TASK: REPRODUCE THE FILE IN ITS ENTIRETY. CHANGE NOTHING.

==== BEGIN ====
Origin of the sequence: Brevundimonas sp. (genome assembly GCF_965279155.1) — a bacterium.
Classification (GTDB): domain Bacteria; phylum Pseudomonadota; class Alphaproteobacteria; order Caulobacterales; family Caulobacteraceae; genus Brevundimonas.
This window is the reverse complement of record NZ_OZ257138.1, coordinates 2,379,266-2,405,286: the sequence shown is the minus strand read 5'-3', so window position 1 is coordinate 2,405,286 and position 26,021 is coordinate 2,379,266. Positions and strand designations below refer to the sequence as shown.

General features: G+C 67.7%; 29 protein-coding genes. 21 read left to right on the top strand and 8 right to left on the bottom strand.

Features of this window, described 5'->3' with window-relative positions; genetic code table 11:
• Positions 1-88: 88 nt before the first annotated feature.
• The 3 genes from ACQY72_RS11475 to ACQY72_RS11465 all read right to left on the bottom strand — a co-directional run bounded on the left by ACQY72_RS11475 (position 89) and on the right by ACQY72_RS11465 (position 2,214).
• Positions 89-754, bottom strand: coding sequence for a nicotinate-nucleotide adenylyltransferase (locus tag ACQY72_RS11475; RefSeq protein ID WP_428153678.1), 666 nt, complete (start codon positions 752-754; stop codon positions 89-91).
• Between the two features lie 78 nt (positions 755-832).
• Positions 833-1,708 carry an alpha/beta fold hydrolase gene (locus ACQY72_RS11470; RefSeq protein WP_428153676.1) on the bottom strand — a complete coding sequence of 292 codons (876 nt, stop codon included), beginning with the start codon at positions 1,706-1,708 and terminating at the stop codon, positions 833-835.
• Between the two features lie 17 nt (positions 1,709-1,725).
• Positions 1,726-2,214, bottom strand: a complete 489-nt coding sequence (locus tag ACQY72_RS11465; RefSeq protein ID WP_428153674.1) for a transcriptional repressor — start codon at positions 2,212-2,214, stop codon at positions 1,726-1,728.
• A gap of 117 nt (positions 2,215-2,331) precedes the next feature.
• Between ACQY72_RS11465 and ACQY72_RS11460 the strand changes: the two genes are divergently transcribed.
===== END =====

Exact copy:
Origin of the sequence: Brevundimonas sp. (genome assembly GCF_965279155.1) — a bacterium.
Classification (GTDB): domain Bacteria; phylum Pseudomonadota; class Alphaproteobacteria; order Caulobacterales; family Caulobacteraceae; genus Brevundimonas.
This window is the reverse complement of record NZ_OZ257138.1, coordinates 2,379,266-2,405,286: the sequence shown is the minus strand read 5'-3', so window position 1 is coordinate 2,405,286 and position 26,021 is coordinate 2,379,266. Positions and strand designations below refer to the sequence as shown.

General features: G+C 67.7%; 29 protein-coding genes. 21 read left to right on the top strand and 8 right to left on the bottom strand.

Features of this window, described 5'->3' with window-relative positions; genetic code table 11:
• Positions 1-88: 88 nt before the first annotated feature.
• The 3 genes from ACQY72_RS11475 to ACQY72_RS11465 all read right to left on the bottom strand — a co-directional run bounded on the left by ACQY72_RS11475 (position 89) and on the right by ACQY72_RS11465 (position 2,214).
• Positions 89-754, bottom strand: coding sequence for a nicotinate-nucleotide adenylyltransferase (locus tag ACQY72_RS11475; RefSeq protein ID WP_428153678.1), 666 nt, complete (start codon positions 752-754; stop codon positions 89-91).
• Between the two features lie 78 nt (positions 755-832).
• Positions 833-1,708 carry an alpha/beta fold hydrolase gene (locus ACQY72_RS11470; RefSeq protein WP_428153676.1) on the bottom strand — a complete coding sequence of 292 codons (876 nt, stop codon included), beginning with the start codon at positions 1,706-1,708 and terminating at the stop codon, positions 833-835.
• Between the two features lie 17 nt (positions 1,709-1,725).
• Positions 1,726-2,214, bottom strand: a complete 489-nt coding sequence (locus tag ACQY72_RS11465; RefSeq protein ID WP_428153674.1) for a transcriptional repressor — start codon at positions 2,212-2,214, stop codon at positions 1,726-1,728.
• A gap of 117 nt (positions 2,215-2,331) precedes the next feature.
• Between ACQY72_RS11465 and ACQY72_RS11460 the strand changes: the two genes are divergently transcribed.